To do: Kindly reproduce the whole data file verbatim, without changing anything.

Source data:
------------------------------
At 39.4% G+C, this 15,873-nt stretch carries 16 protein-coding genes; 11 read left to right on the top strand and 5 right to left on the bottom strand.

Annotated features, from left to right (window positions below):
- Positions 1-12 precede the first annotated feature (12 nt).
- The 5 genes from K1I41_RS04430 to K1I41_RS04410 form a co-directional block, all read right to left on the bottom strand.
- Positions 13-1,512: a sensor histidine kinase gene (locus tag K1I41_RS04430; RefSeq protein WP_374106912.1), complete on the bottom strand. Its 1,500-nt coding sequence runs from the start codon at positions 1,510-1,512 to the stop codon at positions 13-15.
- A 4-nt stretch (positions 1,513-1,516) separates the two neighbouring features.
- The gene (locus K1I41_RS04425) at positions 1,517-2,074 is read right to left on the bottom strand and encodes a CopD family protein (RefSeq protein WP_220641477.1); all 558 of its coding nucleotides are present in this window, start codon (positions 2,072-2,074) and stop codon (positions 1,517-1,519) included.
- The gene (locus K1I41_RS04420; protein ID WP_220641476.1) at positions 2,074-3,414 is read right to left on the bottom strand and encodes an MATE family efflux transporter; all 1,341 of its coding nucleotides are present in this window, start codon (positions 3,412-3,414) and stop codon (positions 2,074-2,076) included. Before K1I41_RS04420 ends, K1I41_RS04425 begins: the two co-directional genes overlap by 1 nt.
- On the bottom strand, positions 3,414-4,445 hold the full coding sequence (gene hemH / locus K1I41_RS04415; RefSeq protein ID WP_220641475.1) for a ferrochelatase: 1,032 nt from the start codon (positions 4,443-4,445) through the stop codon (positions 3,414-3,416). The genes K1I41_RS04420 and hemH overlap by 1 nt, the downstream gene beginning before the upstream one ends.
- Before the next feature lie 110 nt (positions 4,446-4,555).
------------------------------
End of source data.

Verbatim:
At 39.4% G+C, this 15,873-nt stretch carries 16 protein-coding genes; 11 read left to right on the top strand and 5 right to left on the bottom strand.

Annotated features, from left to right (window positions below):
- Positions 1-12 precede the first annotated feature (12 nt).
- The 5 genes from K1I41_RS04430 to K1I41_RS04410 form a co-directional block, all read right to left on the bottom strand.
- Positions 13-1,512: a sensor histidine kinase gene (locus tag K1I41_RS04430; RefSeq protein WP_374106912.1), complete on the bottom strand. Its 1,500-nt coding sequence runs from the start codon at positions 1,510-1,512 to the stop codon at positions 13-15.
- A 4-nt stretch (positions 1,513-1,516) separates the two neighbouring features.
- The gene (locus K1I41_RS04425) at positions 1,517-2,074 is read right to left on the bottom strand and encodes a CopD family protein (RefSeq protein WP_220641477.1); all 558 of its coding nucleotides are present in this window, start codon (positions 2,072-2,074) and stop codon (positions 1,517-1,519) included.
- The gene (locus K1I41_RS04420; protein ID WP_220641476.1) at positions 2,074-3,414 is read right to left on the bottom strand and encodes an MATE family efflux transporter; all 1,341 of its coding nucleotides are present in this window, start codon (positions 3,412-3,414) and stop codon (positions 2,074-2,076) included. Before K1I41_RS04420 ends, K1I41_RS04425 begins: the two co-directional genes overlap by 1 nt.
- On the bottom strand, positions 3,414-4,445 hold the full coding sequence (gene hemH / locus K1I41_RS04415; RefSeq protein ID WP_220641475.1) for a ferrochelatase: 1,032 nt from the start codon (positions 4,443-4,445) through the stop codon (positions 3,414-3,416). The genes K1I41_RS04420 and hemH overlap by 1 nt, the downstream gene beginning before the upstream one ends.
- Before the next feature lie 110 nt (positions 4,446-4,555).